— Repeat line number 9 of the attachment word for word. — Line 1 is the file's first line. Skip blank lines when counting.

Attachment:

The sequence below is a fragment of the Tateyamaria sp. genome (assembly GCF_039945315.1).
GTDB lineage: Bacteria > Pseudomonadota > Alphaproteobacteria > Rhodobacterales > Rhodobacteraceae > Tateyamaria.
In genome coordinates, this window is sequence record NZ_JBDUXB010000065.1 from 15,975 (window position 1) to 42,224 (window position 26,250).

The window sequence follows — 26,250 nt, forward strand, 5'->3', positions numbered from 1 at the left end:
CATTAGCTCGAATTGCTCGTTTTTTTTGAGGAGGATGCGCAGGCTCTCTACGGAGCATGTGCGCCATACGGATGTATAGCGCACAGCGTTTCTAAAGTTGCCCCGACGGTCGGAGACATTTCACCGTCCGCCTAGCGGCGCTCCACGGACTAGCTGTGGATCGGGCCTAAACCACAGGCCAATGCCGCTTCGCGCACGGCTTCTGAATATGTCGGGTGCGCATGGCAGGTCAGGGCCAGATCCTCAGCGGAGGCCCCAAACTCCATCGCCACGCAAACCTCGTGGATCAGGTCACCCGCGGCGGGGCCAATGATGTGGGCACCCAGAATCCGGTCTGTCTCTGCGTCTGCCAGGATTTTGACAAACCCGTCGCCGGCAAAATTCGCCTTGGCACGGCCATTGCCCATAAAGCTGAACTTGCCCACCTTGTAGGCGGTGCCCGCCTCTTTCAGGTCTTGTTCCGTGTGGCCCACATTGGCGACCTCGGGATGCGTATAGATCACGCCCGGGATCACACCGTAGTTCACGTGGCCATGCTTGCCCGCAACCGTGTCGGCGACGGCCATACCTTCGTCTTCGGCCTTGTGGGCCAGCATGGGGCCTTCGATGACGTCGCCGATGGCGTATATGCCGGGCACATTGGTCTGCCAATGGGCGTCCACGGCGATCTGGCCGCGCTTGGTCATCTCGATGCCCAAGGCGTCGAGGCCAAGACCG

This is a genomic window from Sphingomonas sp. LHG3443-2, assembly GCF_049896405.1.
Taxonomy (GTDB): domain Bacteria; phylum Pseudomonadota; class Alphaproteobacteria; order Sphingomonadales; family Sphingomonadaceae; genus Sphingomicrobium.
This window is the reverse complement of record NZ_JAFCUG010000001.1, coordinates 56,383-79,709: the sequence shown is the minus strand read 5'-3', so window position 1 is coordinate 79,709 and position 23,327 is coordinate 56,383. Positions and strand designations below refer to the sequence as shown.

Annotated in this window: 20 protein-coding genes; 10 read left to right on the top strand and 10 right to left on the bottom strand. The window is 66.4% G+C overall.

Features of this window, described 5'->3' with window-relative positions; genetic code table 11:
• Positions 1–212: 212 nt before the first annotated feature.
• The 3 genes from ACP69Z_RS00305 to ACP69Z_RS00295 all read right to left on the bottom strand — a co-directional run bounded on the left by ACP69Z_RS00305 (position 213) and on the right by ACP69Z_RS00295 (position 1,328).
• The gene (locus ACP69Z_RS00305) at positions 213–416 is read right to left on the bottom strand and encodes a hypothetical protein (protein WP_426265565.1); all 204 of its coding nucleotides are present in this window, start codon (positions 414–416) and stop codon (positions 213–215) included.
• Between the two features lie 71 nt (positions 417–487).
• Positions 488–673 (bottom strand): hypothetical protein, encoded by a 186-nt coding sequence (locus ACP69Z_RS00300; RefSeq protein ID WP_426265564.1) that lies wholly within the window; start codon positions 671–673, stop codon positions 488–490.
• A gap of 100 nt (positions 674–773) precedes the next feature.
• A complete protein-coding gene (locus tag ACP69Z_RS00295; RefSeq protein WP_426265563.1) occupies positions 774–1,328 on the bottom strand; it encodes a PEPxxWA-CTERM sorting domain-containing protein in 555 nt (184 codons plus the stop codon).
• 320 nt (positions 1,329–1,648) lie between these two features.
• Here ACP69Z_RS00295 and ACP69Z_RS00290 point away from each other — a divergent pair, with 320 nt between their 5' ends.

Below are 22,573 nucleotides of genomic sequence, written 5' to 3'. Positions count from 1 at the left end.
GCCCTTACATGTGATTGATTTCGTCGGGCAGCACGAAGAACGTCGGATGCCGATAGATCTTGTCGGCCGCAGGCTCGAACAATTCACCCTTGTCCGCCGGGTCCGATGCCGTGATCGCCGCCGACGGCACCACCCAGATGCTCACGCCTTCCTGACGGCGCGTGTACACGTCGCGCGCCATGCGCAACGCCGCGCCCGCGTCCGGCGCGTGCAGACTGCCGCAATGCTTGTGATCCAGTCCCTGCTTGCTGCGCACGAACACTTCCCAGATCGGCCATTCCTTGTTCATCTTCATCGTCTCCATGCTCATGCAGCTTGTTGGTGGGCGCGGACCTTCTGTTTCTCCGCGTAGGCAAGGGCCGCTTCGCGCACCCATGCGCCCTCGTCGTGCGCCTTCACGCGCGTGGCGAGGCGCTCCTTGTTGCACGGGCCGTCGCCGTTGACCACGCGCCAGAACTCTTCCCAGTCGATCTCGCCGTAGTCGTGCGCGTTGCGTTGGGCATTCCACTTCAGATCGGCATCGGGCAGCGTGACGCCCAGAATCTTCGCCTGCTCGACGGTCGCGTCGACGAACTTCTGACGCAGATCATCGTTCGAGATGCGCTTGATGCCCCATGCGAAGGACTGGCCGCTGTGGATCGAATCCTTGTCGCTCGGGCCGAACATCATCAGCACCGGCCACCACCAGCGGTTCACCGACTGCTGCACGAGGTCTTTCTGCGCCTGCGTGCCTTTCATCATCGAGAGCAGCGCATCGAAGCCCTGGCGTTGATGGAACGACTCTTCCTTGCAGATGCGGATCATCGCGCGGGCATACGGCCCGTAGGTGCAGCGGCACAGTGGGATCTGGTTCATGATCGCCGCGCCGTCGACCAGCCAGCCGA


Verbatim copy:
Annotated in this window: 20 protein-coding genes; 10 read left to right on the top strand and 10 right to left on the bottom strand. The window is 66.4% G+C overall.